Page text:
Iconoclasm is a genuine recognition of the power of the work of art. Nigel Halliday


Thistlethwaite, Alison

Alison Thistlethwaite 


I was born in St Albans, a cathedral town near London, in 1953. I spent my childhood looking at nature, deeply reflecting on the people around me and painting often. It was the happiest thing for me and still is. Having learned watercolour from my grandfather, I had several exhibitions of landscape and flower paintings. I also explored my gifts in music, learning singing with one of the leading teachers and qualifying in music therapy after a music degree in Cambridge’s Anglia Ruskin University

Alongside learning improvisation, form and texture in music, another influence on my current practice is colour theory teaching from art school (St Albans). From this I have developed my own colour language in abstract painting, which began for me around 1999. I still carry on figurative work in parallel with abstraction and an important component of my abstract mark-making is life-drawing, which my husband and I practice in a group regularly in our studio. 

Materials and themes

I enjoy working in many media, e.g. watercolour, pastel, charcoal, ink and clay. For painting, I enjoy the exceptional quality of Old Holland’s acrylic paint and exploring the character of each pigment. I paint transparent watery washes in the first layers and more dense paint in the upper layers with some favourite bristle or hair brushes, ranging from large to very small.   

Building up the paint in layers gives a sense of time and depth to the paintings and this means that the paintings also unfold in time as people look at them slowly. 

My themes sometimes relate to our personal spiritual relationship with God, especially with how Christ draws us out and opens up our minds and hearts. Some pictures focus on the hurtful life situations in which people may discover God’s comfort. Others look at great themes such as God’s goodness and glory. 

What do I want to achieve? What are my challenges?

I hope to express a window on the human heart. The language of abstract expressionism needs to be experienced rather than analysed, as a response to colour and gesture. A helpful way to see the paintings is to take a long look - while asking God to speak! I love hearing how people have been moved by my paintings and find things in them that I have not yet seen myself. I would like them to be a catalyst in life, and to that end they are painted with great care and sometimes pain.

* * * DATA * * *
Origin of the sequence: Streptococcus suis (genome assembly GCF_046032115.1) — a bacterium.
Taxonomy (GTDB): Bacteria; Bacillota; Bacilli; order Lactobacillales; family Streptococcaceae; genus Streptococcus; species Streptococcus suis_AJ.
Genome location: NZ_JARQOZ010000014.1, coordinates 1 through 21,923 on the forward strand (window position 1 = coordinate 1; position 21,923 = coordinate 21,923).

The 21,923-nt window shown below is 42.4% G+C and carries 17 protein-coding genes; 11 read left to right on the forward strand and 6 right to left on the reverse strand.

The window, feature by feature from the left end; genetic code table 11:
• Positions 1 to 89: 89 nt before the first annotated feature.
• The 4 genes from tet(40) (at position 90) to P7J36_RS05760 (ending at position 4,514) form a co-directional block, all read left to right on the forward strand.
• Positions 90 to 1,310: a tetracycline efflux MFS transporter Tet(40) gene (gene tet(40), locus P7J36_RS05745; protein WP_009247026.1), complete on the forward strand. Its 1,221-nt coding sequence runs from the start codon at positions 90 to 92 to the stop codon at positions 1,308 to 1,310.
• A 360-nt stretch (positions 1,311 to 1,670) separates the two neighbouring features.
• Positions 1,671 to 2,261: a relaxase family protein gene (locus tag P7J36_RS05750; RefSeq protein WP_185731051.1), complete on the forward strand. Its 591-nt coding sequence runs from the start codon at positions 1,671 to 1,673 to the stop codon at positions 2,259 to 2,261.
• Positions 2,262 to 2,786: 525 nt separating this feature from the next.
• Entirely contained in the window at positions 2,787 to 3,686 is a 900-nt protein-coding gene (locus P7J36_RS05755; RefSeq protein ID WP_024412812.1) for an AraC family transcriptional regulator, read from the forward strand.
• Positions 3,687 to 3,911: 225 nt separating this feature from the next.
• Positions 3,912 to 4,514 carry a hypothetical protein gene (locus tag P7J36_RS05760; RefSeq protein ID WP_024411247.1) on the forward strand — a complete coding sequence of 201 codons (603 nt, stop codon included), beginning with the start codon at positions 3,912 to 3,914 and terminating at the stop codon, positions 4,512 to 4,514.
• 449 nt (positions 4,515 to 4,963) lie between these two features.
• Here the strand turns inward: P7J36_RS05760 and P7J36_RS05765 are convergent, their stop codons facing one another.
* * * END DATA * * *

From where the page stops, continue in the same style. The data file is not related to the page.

The challenge for me is to dare to pursue some of the harder themes which as a human I have to face and to work through these in a painting, expressing passion, even outrage, until resolution comes in the peace of God.


1. Waking up Love2009-10, acrylic on canvas, 91 x 122 cm.

Capturing the elation of the first moment you know you are loved by God. Exhibited York Minster 2011 and Wells Cathedral 2013.


2. It’s for Everyone2012, acrylic on canvas, 80 x 70 cm.

God’s grace reaches out to the whole world. This was one of a group of paintings on the theme of ‘A New Name’, painted to be shown at Bradford Cathedral in 2012. Exhibited Bradford Cathedral 2012 and Wells Cathedral 2013. 



3. A New Day, 2012, acrylic on canvas, 80 x 70 cm.

When we break through in prayer, we get a glimpse of the reality of Christ’s kingdom breaking into this world. Then it becomes ‘a new day’. Also painted in 2012 for Bradford. Exhibited Bradford Cathedral 2012 and Wells Cathedral 2013. 



4. Ashes to Roses, 2012, acrylic on canvas, 61 x 61cm.

One of the great blessings we find in Christ is that pain can be healed and transmuted into something beautiful. Exhibited Wells Cathedral and Peterborough Cathedral, 2013. 



5. The Red Place, 2011, powder-coated steel frame with acrylic panels.

For indoor display, this installation is a private contemplative space signifying the presence of the Creator in his world. Exhibited WorcesterCathedral 2011, Fresh Air Sculpture Show 2013, and Cheltenham Minster 2013.   


My abstract paintings have been exhibited in some of the great English cathedrals, namely York Minster and Worcester (2011), Bradford (2012), Wells and Peterborough (2013), and are in collections ins CanadaHong KongSouth Africa and the UK. I have also produced a large installation ‘The Red Place, a 2 metre acrylic cube signifying the presence of God, which has been shown in Worcester Cathedral and at the Fresh Air 2013 Sculpture show.   


Music video of The Red Place   


The Lodge, Woodmancote, Cirencester, GloucestershireGL7 7EFUK.